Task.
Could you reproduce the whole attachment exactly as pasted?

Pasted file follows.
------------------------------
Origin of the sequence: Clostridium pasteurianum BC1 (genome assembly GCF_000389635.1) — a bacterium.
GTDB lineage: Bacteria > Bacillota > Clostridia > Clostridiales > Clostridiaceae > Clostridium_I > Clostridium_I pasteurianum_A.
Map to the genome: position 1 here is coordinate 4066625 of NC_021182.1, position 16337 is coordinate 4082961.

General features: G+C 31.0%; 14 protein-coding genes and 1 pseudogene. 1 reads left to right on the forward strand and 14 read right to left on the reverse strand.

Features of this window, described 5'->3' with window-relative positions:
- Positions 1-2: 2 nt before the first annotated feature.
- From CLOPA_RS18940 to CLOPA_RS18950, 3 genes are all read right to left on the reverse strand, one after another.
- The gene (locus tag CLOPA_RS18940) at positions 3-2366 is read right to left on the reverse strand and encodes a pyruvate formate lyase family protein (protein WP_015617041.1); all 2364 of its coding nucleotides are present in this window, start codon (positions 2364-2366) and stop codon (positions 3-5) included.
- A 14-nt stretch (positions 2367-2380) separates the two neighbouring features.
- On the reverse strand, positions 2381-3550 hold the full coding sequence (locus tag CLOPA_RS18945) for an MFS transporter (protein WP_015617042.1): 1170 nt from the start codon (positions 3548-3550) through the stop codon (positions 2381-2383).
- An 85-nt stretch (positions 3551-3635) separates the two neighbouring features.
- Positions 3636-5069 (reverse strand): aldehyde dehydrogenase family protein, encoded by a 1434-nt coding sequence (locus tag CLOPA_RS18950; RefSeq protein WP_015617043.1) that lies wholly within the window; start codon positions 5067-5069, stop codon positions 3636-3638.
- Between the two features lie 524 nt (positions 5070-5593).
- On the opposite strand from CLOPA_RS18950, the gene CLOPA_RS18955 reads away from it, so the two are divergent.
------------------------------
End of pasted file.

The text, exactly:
Origin of the sequence: Clostridium pasteurianum BC1 (genome assembly GCF_000389635.1) — a bacterium.
GTDB lineage: Bacteria > Bacillota > Clostridia > Clostridiales > Clostridiaceae > Clostridium_I > Clostridium_I pasteurianum_A.
Map to the genome: position 1 here is coordinate 4066625 of NC_021182.1, position 16337 is coordinate 4082961.

General features: G+C 31.0%; 14 protein-coding genes and 1 pseudogene. 1 reads left to right on the forward strand and 14 read right to left on the reverse strand.

Features of this window, described 5'->3' with window-relative positions:
- Positions 1-2: 2 nt before the first annotated feature.
- From CLOPA_RS18940 to CLOPA_RS18950, 3 genes are all read right to left on the reverse strand, one after another.
- The gene (locus tag CLOPA_RS18940) at positions 3-2366 is read right to left on the reverse strand and encodes a pyruvate formate lyase family protein (protein WP_015617041.1); all 2364 of its coding nucleotides are present in this window, start codon (positions 2364-2366) and stop codon (positions 3-5) included.
- A 14-nt stretch (positions 2367-2380) separates the two neighbouring features.
- On the reverse strand, positions 2381-3550 hold the full coding sequence (locus tag CLOPA_RS18945) for an MFS transporter (protein WP_015617042.1): 1170 nt from the start codon (positions 3548-3550) through the stop codon (positions 2381-2383).
- An 85-nt stretch (positions 3551-3635) separates the two neighbouring features.
- Positions 3636-5069 (reverse strand): aldehyde dehydrogenase family protein, encoded by a 1434-nt coding sequence (locus tag CLOPA_RS18950; RefSeq protein WP_015617043.1) that lies wholly within the window; start codon positions 5067-5069, stop codon positions 3636-3638.
- Between the two features lie 524 nt (positions 5070-5593).
- On the opposite strand from CLOPA_RS18950, the gene CLOPA_RS18955 reads away from it, so the two are divergent.